Also in Germany researchers devoted themselves to mRNA relatively early on. In the summer of 1996, the Tübingen biologist Ingmar Hoerr decided to dedicate his doctoral thesis to the topic of RNA as a possible vaccine (see the extremely exciting biography of Ingmar Hoerr, written by the science journalist Sascha Karberg). In 1999, the first successes were achieved in the experiments and in 2000 he founded the company CureVac with the aim of developing mRNA vaccines, i.e. 10 years before the U.S. competitor ModeRNA. In a patent filed in 1999 and granted in 2005 on the transfer of mRNA using polycationic substances, Hoerr already described potential applications such as: Treatment of muscular dystrophies, insulin deficiencies, phenylketonuria, hypercholesterolemia and cystic fibrosis. He also mentioned its use in fighting cancer. In August 2000, the European Journal of Immunology published an article by Hoerr et al. in which the researchers raised the possibility of cancer vaccine development. By the end of 2019, CureVac is in the process of developing diverse vaccine candidates against rabies, avian flu, cytomegalo, chikungunya and Zika viruses.

The treatment of cancer was also the primary goal of BioNTech, founded in Mainz in 2008 by Özlem Türeci and Ugur Sahin. The researcher couple, working simultaneously at the University of Mainz, also focused on mRNA as one of several technology alternatives in oncology. They first published results on their mRNA experiments in 2006, and since 2013, the aforementioned Karikó has contributed her mRNA expertise to the Mainz team, while remaining loyal to the University of Pennsylvania as an adjunct professor. In addition to mRNA technology, BioNTech is pursuing other approaches to individualized cancer therapy such as programmable cell therapies, antibodies, and small-molecule immunomodulators.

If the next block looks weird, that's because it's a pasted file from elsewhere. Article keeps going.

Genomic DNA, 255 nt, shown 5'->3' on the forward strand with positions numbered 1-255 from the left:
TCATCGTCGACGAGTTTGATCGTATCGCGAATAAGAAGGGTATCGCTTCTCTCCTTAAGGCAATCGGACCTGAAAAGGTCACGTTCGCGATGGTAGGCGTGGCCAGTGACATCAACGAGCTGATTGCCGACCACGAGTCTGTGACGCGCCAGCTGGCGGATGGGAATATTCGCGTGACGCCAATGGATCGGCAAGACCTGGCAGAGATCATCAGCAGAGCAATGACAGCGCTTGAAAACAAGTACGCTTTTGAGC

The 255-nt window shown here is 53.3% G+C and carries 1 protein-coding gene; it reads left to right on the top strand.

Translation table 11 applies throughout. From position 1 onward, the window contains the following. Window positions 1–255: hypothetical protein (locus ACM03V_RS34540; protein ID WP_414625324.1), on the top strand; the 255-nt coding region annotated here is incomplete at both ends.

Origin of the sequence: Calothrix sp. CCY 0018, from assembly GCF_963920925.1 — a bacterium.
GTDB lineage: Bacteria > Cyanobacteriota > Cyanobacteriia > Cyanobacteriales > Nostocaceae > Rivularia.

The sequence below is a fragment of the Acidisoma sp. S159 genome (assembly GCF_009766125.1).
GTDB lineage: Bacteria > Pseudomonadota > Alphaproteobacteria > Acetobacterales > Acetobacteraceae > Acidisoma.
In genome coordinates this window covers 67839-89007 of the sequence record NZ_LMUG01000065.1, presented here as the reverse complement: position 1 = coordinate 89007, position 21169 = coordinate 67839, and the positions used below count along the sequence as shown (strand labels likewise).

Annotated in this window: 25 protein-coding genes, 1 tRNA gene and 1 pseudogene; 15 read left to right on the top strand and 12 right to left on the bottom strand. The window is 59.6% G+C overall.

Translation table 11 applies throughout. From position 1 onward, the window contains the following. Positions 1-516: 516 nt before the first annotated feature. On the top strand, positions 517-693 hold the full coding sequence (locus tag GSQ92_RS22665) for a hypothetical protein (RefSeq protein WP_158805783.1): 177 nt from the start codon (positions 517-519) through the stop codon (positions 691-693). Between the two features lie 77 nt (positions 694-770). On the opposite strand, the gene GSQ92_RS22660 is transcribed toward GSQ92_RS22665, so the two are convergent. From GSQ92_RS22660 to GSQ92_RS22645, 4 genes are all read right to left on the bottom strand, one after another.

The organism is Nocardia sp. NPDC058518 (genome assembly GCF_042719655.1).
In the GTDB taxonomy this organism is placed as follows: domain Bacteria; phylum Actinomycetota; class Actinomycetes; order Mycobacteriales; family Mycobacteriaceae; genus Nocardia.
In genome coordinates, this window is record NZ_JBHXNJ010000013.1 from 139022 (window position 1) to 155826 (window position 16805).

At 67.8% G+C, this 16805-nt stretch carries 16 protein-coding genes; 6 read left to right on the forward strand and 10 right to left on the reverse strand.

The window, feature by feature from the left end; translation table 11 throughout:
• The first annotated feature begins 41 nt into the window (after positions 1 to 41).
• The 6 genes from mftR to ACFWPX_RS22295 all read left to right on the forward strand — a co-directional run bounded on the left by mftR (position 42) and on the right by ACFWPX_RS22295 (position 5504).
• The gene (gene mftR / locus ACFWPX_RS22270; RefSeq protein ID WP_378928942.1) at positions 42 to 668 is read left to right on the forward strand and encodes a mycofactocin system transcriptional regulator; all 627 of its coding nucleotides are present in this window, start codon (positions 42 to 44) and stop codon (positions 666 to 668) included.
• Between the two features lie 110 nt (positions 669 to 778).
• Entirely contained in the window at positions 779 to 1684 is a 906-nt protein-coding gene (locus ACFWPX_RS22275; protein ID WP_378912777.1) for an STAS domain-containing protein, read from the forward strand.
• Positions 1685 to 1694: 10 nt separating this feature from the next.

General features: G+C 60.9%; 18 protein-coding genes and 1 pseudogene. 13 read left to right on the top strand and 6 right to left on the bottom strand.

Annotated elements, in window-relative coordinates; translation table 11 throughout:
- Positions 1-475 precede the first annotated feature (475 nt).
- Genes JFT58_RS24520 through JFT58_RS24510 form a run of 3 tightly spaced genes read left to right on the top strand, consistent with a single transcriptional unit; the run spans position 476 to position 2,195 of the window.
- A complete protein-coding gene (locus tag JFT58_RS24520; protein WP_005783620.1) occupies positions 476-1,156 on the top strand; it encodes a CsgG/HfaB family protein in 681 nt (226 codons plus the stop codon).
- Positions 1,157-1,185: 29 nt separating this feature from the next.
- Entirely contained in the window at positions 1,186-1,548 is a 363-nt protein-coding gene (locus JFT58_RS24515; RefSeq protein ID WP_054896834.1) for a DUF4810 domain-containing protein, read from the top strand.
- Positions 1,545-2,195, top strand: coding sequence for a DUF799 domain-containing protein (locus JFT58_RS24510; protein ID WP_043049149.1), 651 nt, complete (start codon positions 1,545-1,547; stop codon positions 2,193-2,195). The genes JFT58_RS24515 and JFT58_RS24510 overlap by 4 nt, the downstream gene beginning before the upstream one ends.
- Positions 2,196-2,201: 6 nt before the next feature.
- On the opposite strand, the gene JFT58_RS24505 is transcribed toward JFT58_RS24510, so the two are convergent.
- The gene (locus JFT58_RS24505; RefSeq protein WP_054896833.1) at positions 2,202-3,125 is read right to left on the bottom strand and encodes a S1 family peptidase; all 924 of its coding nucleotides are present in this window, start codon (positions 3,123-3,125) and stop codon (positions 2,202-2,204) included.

Vaccines against infectious diseases were not so much in the foreground at the beginning, but were always part of the company's strategy. The rest is well known: in January 2020, the company began to focus on a Covid-19 vaccine and, together with its partner Pfizer, which was mainly responsible for the clinical trials, developed the vaccine COMIRNATY in record time, which received emergency approval in the U.S. and Europe in December 2020. ModeRNA also followed suit fairly soon, and so it is these two companies that currently dominate the mRNA vaccine market. CureVac is on the home stretch, with a regular approval of their mRNA vaccine in Europe imminent.

The German biotech industry can now be really proud; there is sufficient scientific potential. It can be done, but only with sufficient funding! 

For example, according to BioCentury, CureVac and BioNTech have raised $1.7 and $1.4 billion in external funding to date. The largest amounts ever for German biotechs. Note, however, that ModeRNA is currently funded with a total of US$4 billion to date, including most recently a financial injection in May 2020 of more than US$1 billion from Morgan Stanley. In addition, there was nearly US$1 billion in grants from the U.S. government for the development of the Covid-19 vaccine.